• kevin_stafford_kbcs_50_2

I was looking forward to having some finished work. It turned out I needed to learn a valuable lesson in press moulding first.

Pinholes began to develop in the glaze even as I brushed the first coat. I tried to rub them over with my fingers but somehow they kept coming back. All the way through firing, re-glazing and re-firing as it turned out.

I thought at first it was an out gassing issue but close examination after the re-fire told a different story. These pinholes were literally ‘pin holes’ left from checking wall thickness.

The wine cups finished a few weeks ago were pressed and out of the mould as quickly as possible. The outer seams and surfaces were smoothed and compressed using silicone ribs while the porcelain was still malleable. Any pin holes were completely sealed and showed no evidence after firing.

This time around I let the pieces sit in the mould for a day. The surface was too firm to work with the silicone ribs in the same way as before. Instead there was a lot of scraping, tooling and spongeing. All little sanding after the bisque too. Unwittingly, I was exposing the pin holes instead of concealing them. A tough but important lesson.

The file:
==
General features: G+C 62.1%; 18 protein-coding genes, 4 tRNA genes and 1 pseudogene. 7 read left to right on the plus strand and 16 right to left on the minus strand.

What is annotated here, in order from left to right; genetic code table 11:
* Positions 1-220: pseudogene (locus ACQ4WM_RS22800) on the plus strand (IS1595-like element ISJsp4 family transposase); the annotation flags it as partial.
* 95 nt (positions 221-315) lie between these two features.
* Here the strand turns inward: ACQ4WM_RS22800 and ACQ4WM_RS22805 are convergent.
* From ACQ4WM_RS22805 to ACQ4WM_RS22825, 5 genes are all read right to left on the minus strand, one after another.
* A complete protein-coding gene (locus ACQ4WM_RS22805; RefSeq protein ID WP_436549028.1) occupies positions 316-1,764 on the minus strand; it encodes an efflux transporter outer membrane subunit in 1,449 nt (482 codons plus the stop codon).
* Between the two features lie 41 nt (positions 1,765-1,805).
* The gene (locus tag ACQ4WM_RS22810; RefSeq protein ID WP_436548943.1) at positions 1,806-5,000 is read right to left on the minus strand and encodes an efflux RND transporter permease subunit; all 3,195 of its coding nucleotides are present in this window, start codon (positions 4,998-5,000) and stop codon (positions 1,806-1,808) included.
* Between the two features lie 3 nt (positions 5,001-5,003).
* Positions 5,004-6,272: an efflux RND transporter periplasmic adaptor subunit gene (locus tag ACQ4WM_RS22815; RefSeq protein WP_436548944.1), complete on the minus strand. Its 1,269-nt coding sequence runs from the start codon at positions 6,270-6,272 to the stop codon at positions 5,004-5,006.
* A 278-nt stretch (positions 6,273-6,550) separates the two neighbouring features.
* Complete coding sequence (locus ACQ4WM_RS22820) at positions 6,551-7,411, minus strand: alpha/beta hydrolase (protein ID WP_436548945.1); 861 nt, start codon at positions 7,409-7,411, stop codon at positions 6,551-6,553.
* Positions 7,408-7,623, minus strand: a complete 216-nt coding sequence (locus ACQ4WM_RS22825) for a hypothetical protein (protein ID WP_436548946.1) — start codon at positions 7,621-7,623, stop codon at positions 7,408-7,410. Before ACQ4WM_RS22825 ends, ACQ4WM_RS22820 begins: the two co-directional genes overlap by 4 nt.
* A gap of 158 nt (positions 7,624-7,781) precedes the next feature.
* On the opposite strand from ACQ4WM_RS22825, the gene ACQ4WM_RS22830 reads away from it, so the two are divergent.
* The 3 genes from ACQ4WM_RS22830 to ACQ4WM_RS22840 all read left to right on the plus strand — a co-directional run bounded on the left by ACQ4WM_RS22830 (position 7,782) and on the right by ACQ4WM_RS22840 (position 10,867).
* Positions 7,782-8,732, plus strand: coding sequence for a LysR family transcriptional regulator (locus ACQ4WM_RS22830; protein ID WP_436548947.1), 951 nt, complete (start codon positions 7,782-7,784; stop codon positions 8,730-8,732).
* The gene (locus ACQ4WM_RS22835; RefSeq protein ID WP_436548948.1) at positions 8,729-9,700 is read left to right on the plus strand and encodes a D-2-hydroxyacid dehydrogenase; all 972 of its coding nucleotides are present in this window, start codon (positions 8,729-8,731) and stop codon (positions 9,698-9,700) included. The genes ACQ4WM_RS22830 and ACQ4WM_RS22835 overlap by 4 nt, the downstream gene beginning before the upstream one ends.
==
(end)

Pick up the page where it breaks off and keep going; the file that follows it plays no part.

From now on, a finer pin tool will be used to check the walls, inner surfaces will be worked until they are just right, forms will be removed from the mould within an hour and all finishing will be with the ribs. I know now what I need to do to achieve the quality I am after.

This was an important lesson but one that has left me with many seconds. I need a few days to think about whether or not I am going to finish these with the yellow and white gold rims, eyes and other details the way that I had planned.

I am considering a couple options to fill the pin holes. One involves making up a special paste and re-re-firing and the other using gap filling cyanoacrylate capped with fine black epoxy putty. The putty is sure fire, the paste not so much. I’ve ordered some of the putty but do not expect it to arrive for a couple weeks.

Firing off the last load as I write this. It’s anticlimactic though when you know the work will have the same issue.

While I consider the options, I am glazing some small vases that were bisque fired at this time last year. Exploring some new combinations with the polymer glazes. The ones I like best will be  part of the furry garnitures once I get back to them in the new year.